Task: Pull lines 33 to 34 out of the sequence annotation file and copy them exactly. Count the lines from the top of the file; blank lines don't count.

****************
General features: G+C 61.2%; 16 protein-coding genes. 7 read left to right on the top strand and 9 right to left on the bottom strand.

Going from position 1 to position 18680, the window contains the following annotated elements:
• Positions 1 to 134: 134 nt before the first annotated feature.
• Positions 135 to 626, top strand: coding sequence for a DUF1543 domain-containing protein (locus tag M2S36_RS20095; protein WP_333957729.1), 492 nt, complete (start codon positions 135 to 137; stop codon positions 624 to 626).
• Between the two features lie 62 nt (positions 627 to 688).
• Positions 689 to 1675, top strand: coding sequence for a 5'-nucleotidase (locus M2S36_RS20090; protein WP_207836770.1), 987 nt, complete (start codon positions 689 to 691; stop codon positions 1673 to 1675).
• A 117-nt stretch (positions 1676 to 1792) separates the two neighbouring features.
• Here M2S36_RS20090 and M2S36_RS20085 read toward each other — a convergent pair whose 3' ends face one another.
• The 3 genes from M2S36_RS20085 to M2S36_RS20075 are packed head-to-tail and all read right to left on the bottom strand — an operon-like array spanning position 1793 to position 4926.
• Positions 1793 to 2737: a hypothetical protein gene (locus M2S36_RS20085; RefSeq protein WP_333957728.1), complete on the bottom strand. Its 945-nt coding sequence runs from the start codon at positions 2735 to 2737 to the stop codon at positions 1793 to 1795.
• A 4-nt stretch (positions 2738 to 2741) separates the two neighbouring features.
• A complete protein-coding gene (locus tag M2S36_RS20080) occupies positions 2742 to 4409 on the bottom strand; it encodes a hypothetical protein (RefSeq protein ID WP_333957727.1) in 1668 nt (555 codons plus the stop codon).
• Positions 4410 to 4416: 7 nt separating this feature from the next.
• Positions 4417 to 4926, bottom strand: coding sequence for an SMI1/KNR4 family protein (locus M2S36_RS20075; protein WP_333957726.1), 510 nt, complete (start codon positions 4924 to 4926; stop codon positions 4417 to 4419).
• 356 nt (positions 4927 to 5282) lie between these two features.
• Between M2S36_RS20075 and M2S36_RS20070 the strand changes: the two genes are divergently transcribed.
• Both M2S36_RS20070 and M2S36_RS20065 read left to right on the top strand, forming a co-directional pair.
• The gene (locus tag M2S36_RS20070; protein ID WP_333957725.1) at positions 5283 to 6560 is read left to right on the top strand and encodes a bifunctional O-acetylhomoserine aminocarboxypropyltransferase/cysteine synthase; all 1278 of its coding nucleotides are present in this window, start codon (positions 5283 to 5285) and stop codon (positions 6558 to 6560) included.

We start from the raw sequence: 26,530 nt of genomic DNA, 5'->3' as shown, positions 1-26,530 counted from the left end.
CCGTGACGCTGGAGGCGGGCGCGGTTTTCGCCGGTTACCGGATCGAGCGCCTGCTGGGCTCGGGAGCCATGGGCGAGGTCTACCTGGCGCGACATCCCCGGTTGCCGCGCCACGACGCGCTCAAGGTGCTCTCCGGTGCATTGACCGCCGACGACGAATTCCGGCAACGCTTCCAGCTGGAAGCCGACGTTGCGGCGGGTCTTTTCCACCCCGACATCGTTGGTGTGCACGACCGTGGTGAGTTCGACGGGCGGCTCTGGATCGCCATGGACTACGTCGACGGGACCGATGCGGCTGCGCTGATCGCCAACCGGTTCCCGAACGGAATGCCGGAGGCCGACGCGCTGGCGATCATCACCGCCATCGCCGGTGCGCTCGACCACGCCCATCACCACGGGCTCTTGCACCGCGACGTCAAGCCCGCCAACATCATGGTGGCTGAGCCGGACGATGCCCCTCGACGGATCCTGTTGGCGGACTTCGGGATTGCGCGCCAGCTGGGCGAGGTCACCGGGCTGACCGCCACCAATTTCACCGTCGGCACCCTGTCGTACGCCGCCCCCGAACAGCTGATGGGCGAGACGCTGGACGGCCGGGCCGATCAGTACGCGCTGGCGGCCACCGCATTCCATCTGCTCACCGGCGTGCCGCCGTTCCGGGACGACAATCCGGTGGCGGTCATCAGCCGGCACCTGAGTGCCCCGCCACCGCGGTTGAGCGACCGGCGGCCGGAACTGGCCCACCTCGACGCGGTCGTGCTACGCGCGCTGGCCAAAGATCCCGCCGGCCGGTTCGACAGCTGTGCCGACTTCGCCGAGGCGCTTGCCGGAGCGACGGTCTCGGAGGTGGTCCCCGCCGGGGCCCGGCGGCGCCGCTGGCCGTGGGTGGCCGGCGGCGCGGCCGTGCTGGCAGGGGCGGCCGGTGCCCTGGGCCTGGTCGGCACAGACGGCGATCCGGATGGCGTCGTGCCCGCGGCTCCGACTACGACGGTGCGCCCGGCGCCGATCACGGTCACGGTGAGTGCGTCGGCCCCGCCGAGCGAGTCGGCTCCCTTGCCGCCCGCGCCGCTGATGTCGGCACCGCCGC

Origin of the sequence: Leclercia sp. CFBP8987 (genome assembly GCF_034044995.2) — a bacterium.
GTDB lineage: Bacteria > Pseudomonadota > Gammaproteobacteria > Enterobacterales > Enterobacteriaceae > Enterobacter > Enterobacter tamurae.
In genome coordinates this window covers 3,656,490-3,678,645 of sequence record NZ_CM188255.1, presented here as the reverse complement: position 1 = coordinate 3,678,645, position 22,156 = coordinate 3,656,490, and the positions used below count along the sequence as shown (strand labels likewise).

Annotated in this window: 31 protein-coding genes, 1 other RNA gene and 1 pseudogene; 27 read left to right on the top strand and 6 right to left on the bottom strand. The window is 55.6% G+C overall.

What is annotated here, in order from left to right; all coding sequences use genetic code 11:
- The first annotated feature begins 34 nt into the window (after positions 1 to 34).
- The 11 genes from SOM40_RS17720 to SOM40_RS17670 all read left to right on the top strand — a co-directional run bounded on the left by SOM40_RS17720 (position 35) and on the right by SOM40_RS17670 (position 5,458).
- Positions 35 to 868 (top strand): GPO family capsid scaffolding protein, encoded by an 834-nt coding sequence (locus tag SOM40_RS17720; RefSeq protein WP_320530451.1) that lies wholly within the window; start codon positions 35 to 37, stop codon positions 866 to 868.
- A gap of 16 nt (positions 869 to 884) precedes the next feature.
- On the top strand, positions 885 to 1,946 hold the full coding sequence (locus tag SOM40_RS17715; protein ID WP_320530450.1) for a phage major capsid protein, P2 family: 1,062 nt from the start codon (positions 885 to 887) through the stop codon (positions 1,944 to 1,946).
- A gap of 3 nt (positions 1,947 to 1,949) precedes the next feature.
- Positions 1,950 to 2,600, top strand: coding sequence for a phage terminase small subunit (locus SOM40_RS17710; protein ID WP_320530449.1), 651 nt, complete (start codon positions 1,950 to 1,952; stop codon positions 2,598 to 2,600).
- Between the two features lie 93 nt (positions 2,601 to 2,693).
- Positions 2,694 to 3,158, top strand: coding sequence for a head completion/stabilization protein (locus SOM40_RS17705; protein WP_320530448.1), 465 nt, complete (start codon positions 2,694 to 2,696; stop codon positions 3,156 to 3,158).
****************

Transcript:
- Between the two features lie 93 nt (positions 2,601 to 2,693).
- Positions 2,694 to 3,158, top strand: coding sequence for a head completion/stabilization protein (locus SOM40_RS17705; protein WP_320530448.1), 465 nt, complete (start codon positions 2,694 to 2,696; stop codon positions 3,156 to 3,158).